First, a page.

Home Health News June 7 morning update: The latest on the coronavirus and Maine – Bangor Daily News

June 7 morning update: The latest on the coronavirus and Maine – Bangor Daily News

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Robert F. Bukaty | AP

Robert F. Bukaty | AP

In this May 29, 2020, file photo, Eric Pray unpacks a lobster on a wharf in Portland. Pray is one of many fishermen and farmers who have pivoted quickly to sell to directly to consumers after the coronavirus shutdown cut out usual sales options.

Today is Sunday. There have now been 2,524 confirmed and probable cases of the new coronavirus in all of Maine’s counties since the outbreak began here in March, according to the Maine Center for Disease Control and Prevention.

No new deaths were reported Saturday, leaving the statewide death toll at 98.

So far, 296 Mainers have been hospitalized at some point with COVID-19, the illness caused by the coronavirus, while 1,845 people have fully recovered from the virus, meaning there are 581 active and likely cases in the state, according to the Maine CDC. That’s down from 587 on Friday.

Here’s a roundup of the latest news about the coronavirus and its impact in Maine.

— The Maine CDC will provide an update on the coronavirus later today. Watch the BDN for the latest update.

— “Forty years ago, when the Belfast Farmers’ Market first started to connect farmers and producers with customers, the community around it was at an economic low ebb. … stalwart members of the market have seen a lot over the years. That’s why they’re confident that the Belfast Farmers’ Market will be able to weather the pandemic, too — a reality that makes it challenging to mark the market’s big anniversary.” — Abigail Curtis, BDN

— “A $16,000 food bill finally forced restaurateur Wendyll Caisse to throw in the towel on her Buck’s Naked BBQ restaurant in Windham. The rustic restaurant in Cumberland County had stocked up on brisket and other foods for what it expected to be a June 1 opening for indoor dining. But five days before, Gov. Janet Mills postponed reopenings of restaurant dining rooms in three counties, including Cumberland. … Caisse was one of a dozen business people who detailed their struggles to the committee and made recommendations to help businesses survive and even thrive after the pandemic.” — Lori Valigra, BDN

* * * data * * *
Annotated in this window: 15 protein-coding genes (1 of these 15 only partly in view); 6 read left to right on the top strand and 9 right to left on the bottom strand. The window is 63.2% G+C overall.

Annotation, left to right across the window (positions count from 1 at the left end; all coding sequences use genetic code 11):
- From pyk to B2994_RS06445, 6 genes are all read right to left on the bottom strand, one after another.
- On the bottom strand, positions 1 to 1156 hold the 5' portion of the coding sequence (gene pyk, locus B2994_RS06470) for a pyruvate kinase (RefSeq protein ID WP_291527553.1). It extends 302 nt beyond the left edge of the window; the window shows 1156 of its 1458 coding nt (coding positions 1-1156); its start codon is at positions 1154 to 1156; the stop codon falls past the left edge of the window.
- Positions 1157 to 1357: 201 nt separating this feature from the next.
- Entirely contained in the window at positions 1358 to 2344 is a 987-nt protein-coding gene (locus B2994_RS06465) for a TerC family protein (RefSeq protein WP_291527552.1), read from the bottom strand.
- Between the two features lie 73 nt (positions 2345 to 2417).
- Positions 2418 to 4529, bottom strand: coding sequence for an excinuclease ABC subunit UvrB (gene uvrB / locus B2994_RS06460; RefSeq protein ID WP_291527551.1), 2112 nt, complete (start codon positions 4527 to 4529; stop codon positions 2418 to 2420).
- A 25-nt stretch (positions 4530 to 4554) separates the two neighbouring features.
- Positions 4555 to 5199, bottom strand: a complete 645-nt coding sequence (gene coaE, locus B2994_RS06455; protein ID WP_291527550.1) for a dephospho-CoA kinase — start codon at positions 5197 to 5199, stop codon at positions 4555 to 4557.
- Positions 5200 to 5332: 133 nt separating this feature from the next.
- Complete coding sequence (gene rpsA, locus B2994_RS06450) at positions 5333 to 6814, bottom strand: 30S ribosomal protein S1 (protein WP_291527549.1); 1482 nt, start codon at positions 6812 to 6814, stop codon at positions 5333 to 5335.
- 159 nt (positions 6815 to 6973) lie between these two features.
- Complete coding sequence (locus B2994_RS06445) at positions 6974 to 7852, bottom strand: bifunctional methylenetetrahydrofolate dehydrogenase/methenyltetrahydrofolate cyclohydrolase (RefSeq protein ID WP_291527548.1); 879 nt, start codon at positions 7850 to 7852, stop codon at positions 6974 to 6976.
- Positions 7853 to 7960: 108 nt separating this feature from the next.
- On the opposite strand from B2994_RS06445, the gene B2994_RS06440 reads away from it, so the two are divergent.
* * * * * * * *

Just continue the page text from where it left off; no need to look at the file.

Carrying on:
— “Officials still aren’t sure how the novel coronavirus made its way into Maine’s second largest prison last month, infecting four inmates who have all since recovered, the state’s corrections chief said. … Many suspected the universal testing would reveal a positive case among at least one staff member or vendor, who, unlike the inmates, come and go from the penitentiary and may have carried the virus inside. Since the pandemic began, officials have severely limited admissions to the prisons from county jails to prevent the spread of the virus, and the sick prisoner had been admitted months before he fell ill. It can take up to two weeks for people to show symptoms of COVID-19 after being exposed. But the testing only found positive cases among three more inmates, none of whom had entered the prison recently either.” — Callie Ferguson, BDN

— “Yard sales are a Maine summer tradition. However, this Memorial Day — which is usually the kick-off to yard and garage sale season in the Pine Tree State — saw fewer garage sales than usual due to fears and restrictions surrounding COVID-19 … However, there are things that yard sale planners — and attendees — can do to make sure their event is pandemic friendly.” — Sam Schipani, BDN

— “Bangor Pride will go virtual this year, complete with a live streamed Pride Parade. But with contributions to the virtual parade from community members statewide, this year’s event has become Pride Across Maine.” — Nina Mahaleris, BDN

— “Mike Cushing, president of the Maine Harness Horsemen’s Association, predicted there will be racing at Bangor Raceway in Bass Park this year — but he is not sure when.” — Larry Mahoney, BDN

— As of early Sunday morning, the coronavirus has sickened 1,920,061 people in all 50 states, the District of Columbia, Puerto Rico, Guam, the Northern Mariana Islands and the U.S. Virgin Islands, as well as caused 109,802 deaths, according to Johns Hopkins University of Medicine.

— Elsewhere in New England, there have been 7,289 coronavirus deaths in Massachusetts, 4,055 in Connecticut, 772 in Rhode Island, 283 in New Hampshire and 55 in Vermont.

 


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